More food for thought, btw, from a guy who spent a great deal of time sitting-around with powerful people (one being a lawyer who tends to know the breaking scoop before the NYT does, another who works with that guy to take-down corporate abuses all the time, and is an auditor for the Feds): let's say I decide to start a non-profit and not pay taxes; I organize a group of people and set to work. Do you think I have to file for the status with the IRS?
Yes? Wrong. All I have to do is operate within the same guidelines as the IRS would normally apply to determine whether an activity is exempt--and maybe not even that and I might still win, and regardless of whether I have that paper for "legal fictionhood"...we would be treated as a "corporation" because...that's what the frick' a corporation is: a group of people. THERE IS that distinct sense of a disliked aggregate of people to be suspected...and from personal experience working within them it's no wonder to me...but that doesn't mean we get to eliminate rights just because they are liable to misbehave: EVERY group of people I've ever run across, secular and religious, charitable or business, public or private...tends to have misbehavior that's rampant.
On the other hand, "corporate personhood" itself--which is not what I was talking about nor said--is itself truly a legal fiction, just as "person" or "personae" is/are in legal terminology: the dipshit liberal ("dipshit" in the technical sense of "know nothing"--in this case by choice) who rail against "corporate 'personhood'" don't seem to care (or maybe that's the objective due to the lobbying going on) without that doctrine, should negligence on the part of someone within GE get you badly injured--let's say one of their microwaves blows-up and then parts in a car made by them fail and get you further injured in a crash--you can't treat the "corporation" as one and just sue it (for all that stinkin' lobby-cash you're complaining they have): no, now you have to do an investigation to find the damn assholes truly responsible, then argue for YEARS over the levels and kinds of liability involved because there are pedigrees, degrees of contribution, etc. in what is likely a few thousand people who could have had any hand in the ultimate result that got you harmed.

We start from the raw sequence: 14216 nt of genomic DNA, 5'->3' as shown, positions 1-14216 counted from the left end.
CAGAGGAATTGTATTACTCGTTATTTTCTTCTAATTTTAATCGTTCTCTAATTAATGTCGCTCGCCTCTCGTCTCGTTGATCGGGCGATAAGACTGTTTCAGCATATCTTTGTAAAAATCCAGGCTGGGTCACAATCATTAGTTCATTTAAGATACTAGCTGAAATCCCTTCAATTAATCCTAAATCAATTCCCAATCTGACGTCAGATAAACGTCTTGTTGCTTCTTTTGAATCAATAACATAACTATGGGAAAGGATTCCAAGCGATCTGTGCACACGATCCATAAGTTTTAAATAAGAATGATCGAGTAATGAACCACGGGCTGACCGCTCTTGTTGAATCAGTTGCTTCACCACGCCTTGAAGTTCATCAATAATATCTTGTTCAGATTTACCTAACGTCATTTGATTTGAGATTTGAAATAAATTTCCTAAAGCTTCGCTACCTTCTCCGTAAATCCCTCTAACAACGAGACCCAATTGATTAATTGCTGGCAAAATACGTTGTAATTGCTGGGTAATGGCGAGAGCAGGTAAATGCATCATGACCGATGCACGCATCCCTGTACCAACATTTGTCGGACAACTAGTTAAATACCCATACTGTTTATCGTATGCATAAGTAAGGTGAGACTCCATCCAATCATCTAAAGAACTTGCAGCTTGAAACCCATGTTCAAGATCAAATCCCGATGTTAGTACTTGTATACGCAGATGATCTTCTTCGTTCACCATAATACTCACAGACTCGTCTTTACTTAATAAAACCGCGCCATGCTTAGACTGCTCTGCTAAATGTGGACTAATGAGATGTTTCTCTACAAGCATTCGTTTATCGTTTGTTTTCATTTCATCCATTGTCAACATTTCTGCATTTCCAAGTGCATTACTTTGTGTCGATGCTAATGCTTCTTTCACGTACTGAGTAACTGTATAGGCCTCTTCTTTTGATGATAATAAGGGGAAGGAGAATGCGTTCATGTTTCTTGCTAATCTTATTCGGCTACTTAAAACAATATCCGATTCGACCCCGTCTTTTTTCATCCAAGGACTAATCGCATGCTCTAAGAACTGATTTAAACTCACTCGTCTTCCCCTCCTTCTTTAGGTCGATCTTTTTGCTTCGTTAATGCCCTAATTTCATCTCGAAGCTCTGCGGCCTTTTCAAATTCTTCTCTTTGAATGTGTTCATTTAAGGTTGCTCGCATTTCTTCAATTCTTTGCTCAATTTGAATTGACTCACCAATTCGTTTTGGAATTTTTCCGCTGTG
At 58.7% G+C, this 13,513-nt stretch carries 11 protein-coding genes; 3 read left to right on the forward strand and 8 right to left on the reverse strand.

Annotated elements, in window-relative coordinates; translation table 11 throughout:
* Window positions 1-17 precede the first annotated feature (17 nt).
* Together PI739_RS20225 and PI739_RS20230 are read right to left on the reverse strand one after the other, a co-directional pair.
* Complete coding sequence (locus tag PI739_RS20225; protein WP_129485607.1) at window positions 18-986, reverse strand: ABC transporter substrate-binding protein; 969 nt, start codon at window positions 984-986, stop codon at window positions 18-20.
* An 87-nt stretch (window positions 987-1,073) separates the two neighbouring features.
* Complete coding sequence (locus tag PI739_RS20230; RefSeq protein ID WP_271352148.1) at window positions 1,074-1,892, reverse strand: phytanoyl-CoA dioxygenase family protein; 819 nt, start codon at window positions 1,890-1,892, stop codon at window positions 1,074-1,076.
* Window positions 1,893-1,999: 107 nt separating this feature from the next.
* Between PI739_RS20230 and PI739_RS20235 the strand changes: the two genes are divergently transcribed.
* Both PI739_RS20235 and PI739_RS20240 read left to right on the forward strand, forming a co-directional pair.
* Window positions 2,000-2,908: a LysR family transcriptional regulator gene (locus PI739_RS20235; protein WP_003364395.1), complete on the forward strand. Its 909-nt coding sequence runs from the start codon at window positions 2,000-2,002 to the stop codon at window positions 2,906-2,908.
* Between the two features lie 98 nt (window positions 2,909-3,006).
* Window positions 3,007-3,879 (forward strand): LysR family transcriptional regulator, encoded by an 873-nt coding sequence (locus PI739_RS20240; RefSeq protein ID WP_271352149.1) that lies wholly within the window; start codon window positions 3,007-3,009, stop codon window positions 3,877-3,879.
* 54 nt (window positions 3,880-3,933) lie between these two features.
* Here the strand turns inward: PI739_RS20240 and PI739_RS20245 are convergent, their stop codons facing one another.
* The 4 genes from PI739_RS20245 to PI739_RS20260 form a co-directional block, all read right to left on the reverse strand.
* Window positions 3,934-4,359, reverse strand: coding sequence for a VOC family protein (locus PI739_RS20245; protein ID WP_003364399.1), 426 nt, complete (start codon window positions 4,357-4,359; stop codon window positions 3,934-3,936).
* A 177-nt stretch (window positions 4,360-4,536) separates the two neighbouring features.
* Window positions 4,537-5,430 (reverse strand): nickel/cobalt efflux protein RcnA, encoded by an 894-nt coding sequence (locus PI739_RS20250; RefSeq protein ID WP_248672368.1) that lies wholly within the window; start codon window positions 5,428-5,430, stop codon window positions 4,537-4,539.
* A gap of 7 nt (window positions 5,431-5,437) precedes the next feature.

Corporate 'person' (singular)--which remember, I wasn't talking about--is the doctrine that, rather, you can treat the whole damn lot as one individual who is responsible, and collect outsided damages (if the judge and/or jury decide that's what's necessary) for your pain, suffering, injuries, etc.: otherwise you only get to take down a few employees IF they can be identified, and then you can only take what they have, so you had a million in damages and medical bills can't be paid without a reward? Too bad. I'll bet you the individuals don't have much. The contrary view of "corporations" being themselves merely fictions permitted to assemble only by authority of a king...was because kings didn't want effective groups that might pose a threat to his power: in America we have servants, and I'd like to keep plenty of threats to their kinglihood and to remind them of that.
And yeah, I can lengthily post with that sort of bullshit and expect informed people to take me seriously...if they decide to read it. I spent about two years under legal lectures from a lawyer and his son, and the lawyer's son working in government and trying to become a lawyer...and they aren't conservatives, but they did consider pushing several bar associations towards debarring certain democrats (who are lawyers in their respective State's chapter of the bar) for daring to engage in such unethically and misleading rhetoric about the cases and legal issues under question. Kinda like...quoting a non-legal dictionary over legal matters and distorting what someone has and hasn't said.